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LAPD to focus anti-gang efforts on South L.A.

Police, the CHP, the mayor's gang-intervention program and the city attorney's office are increasing their presence in neighborhoods where the homicide rate has risen over the last two months.

August 26, 2009|Joel Rubin

Top Los Angeles law enforcement and elected officials Tuesday acknowledged a recent rise in the number of killings in South Los Angeles and announced plans to bolster anti-gang activity in the area.

Speaking at a news conference at the Los Angeles Police Department's 77th Street station, Mayor Antonio Villaraigosa and Police Chief William J. Bratton said a task force consisting of officers from the LAPD, California Highway Patrol, the mayor's gang-intervention program and other agencies would be formed to focus on the swath of the city south of downtown.

Although overall rates of violent crime and gang-related crimes in the city have continued to fall this year, July and August were violent months in parts of South L.A. During those two months, the LAPD's Criminal Gang Homicide Group, which investigates gang-related killings in the department's 77th Street, Southwest and Southeast divisions, responded to 30 killings.

That represented roughly a doubling of the homicide rate in those areas compared with the first half of the year. In addition, the nearby Newton area had nine killings over the same period.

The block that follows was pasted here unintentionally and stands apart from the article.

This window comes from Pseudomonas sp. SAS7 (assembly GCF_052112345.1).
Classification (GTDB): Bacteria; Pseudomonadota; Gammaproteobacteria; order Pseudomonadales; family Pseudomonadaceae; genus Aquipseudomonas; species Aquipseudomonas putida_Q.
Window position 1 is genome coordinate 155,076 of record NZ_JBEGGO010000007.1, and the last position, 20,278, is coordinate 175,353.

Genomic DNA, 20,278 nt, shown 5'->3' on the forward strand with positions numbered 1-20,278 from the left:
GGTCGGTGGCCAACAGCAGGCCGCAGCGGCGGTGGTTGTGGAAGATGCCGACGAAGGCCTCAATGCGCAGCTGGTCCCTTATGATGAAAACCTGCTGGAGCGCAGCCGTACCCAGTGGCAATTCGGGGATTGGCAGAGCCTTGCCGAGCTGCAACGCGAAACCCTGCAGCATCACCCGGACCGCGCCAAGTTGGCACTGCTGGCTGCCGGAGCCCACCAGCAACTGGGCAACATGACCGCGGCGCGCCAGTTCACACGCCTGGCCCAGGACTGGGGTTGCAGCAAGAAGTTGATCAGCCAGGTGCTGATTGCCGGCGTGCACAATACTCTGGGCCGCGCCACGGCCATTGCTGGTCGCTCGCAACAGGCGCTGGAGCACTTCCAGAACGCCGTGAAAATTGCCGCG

"When we talk about nearly 40 homicides in an area, it simply says that we have to do something, have to do something extraordinary," said Deputy Chief Kirk Albanese, head of the LAPD's South Bureau.

Commanding officers in each of the areas have been ordered to identify neighborhoods with the worst violence and drug-dealing, Albanese said. Officers from specialized units in the LAPD, with support from the CHP, will be deployed into the area, Bratton added.

City Atty. Carmen Trutanich announced that the city had won preliminary injunctions against four area gangs -- a relatively new weapon used by the city that makes it illegal for gang members to congregate.

With overall homicide rates the lowest in decades, gang-related violence is down but remains a major scourge in the city's urban core.

Bratton said in a recent interview that "a couple thousand" more officers would need to be added to the department's ranks of roughly 10,000 to reduce the presence of gangs to levels seen in other large U.S. cities.

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joel.rubin@latimes.com

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